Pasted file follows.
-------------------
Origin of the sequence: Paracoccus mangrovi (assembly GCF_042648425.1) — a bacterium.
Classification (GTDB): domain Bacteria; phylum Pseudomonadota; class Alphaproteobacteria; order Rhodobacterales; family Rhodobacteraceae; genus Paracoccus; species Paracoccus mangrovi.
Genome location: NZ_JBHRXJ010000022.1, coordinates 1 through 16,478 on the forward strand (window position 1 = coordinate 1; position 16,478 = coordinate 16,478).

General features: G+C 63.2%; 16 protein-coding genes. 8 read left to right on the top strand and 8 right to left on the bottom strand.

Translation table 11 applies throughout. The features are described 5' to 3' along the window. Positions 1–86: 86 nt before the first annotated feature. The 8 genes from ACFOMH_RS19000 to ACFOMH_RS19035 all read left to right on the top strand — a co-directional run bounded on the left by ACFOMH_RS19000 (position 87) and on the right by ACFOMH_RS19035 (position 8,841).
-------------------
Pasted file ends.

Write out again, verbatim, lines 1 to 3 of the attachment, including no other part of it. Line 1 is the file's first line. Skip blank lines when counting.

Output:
Origin of the sequence: Paracoccus mangrovi (assembly GCF_042648425.1) — a bacterium.
Classification (GTDB): domain Bacteria; phylum Pseudomonadota; class Alphaproteobacteria; order Rhodobacterales; family Rhodobacteraceae; genus Paracoccus; species Paracoccus mangrovi.
Genome location: NZ_JBHRXJ010000022.1, coordinates 1 through 16,478 on the forward strand (window position 1 = coordinate 1; position 16,478 = coordinate 16,478).